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Title: Correlation of LINE-1 methylation levels in patient-matched buffy coat, serum, buccal cell, and bladder tumor tissue DNA samples.
Authors: van Bemmel D,  Lenz P,  Liao LM,  Baris D,  Sternberg LR,  Warner A,  Johnson A,  Jones M,  Kida M,  Schwenn M,  Schned AR,  Silverman DT,  Rothman N,  Moore LE
Journal: Cancer Epidemiol Biomarkers Prev
Date: 2012 Jul
Branches: OEEB
PubMed ID: 22539607
PMC ID: PMC3397796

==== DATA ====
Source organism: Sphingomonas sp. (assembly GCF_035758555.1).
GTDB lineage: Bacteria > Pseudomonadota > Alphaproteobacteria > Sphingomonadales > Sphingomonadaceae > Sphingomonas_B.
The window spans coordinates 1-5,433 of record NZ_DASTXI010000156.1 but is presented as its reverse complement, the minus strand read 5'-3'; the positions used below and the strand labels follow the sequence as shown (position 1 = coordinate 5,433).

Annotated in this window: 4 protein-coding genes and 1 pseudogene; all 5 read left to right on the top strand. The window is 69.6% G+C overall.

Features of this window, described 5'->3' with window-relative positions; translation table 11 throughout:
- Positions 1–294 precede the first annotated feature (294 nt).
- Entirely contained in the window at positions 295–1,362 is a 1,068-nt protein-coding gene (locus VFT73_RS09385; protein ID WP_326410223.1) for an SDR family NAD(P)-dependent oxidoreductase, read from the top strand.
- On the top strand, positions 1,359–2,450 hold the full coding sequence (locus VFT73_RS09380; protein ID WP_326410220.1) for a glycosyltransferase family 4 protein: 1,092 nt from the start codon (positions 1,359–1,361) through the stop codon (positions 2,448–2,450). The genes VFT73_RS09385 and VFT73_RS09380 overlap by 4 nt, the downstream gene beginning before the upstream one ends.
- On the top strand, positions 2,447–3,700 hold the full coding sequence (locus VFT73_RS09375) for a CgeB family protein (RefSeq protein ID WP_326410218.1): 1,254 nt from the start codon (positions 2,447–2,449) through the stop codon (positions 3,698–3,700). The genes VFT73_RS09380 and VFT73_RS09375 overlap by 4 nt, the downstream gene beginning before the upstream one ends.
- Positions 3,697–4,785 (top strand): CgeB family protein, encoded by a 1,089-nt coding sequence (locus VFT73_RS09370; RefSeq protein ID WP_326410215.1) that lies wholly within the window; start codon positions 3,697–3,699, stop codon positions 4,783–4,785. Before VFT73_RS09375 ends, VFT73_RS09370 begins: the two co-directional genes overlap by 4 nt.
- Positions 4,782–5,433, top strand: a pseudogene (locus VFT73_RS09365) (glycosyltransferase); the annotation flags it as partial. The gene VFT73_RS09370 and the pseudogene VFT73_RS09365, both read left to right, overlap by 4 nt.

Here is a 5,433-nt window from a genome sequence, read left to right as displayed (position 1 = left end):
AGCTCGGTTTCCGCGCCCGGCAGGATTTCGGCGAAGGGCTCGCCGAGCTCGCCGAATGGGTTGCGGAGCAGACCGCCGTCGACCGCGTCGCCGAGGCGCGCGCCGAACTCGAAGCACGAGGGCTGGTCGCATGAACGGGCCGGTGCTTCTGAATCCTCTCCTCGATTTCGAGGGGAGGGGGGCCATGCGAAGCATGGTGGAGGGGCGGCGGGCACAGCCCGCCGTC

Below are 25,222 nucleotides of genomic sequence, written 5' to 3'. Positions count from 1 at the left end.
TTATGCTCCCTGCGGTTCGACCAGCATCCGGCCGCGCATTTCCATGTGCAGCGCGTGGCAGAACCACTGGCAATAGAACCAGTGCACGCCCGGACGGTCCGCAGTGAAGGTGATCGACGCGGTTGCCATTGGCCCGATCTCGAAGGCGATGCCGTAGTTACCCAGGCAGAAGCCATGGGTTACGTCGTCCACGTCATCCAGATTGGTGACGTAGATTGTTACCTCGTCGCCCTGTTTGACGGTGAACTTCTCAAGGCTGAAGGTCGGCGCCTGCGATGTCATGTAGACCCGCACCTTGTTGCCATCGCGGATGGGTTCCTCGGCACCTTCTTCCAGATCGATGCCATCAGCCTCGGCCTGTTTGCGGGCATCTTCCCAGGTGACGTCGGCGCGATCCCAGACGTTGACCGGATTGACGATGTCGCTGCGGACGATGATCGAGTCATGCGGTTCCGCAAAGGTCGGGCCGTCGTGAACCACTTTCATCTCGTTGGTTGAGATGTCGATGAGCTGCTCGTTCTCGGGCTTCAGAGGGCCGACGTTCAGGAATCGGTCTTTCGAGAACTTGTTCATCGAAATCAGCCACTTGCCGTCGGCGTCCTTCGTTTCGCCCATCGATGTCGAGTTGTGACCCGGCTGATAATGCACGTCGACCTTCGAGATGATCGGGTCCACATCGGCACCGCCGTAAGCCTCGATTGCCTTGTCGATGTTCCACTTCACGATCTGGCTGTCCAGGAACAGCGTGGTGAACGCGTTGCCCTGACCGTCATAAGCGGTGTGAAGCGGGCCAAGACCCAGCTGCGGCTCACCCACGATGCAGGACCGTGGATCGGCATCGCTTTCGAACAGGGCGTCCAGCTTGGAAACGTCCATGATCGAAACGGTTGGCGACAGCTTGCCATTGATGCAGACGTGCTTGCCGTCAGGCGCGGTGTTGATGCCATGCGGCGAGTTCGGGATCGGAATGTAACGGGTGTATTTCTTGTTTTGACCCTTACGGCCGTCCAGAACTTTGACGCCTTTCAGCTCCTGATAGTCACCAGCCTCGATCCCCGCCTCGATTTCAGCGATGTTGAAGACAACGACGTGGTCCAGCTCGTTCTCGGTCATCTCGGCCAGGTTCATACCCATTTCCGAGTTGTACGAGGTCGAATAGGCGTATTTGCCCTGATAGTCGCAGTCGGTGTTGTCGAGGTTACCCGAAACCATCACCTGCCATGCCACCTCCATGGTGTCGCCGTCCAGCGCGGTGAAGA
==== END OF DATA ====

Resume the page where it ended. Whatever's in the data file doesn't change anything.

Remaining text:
Abstract: BACKGROUND: Evidence suggests that global methylation levels in blood cell DNA may be a biomarker for cancer risk. To date, most studies have used genomic DNA isolated from blood or urine as a surrogate marker of global DNA methylation levels in bladder tumor tissue. METHODS: A subset of 50 bladder cancer cases was selected from the New England Bladder Cancer Case-Control Study. Genomic DNA was isolated from buffy coat, buccal cells, serum, and formalin-fixed, paraffin-embedded tissue for each participant. DNA methylation at four CpG sites within the long interspersed nucleotide element (LINE-1) repetitive element was quantified using pyrosequencing and expressed as a mean methylation level across sites. RESULTS: Overall, the mean percent (%) LINE-1 5-methylcytosine (%5MeC) level was highest in serum (80.47% ± 1.44%) and lowest in bladder tumor DNA (61.36% ± 12.74%) and levels varied significantly across tissue types (P = 0.001). An inverse association between LINE-1 mean %5MeC and tumor stage (P = 0.001) and grade (P = 0.002) was observed. A moderate correlation between patient-matched serum and buffy coat DNA LINE-1 %5MeC levels was found (r = 0.32, P = 0.03) but levels were uncorrelated among other matched genomic DNA samples. CONCLUSIONS: The mean promoter LINE-1 %5MeC measurements were correlated between buffy coat and serum DNA samples. No correlation was observed between genomic DNA sources and tumor tissues; however a significant inverse association between tumor percent LINE-1 methylation and tumor stage/grade was found. IMPACT: LINE-1 methylation measured in case blood DNA did not reflect that observed in bladder tumor tissue but may represent other factors associated with carcinogenesis.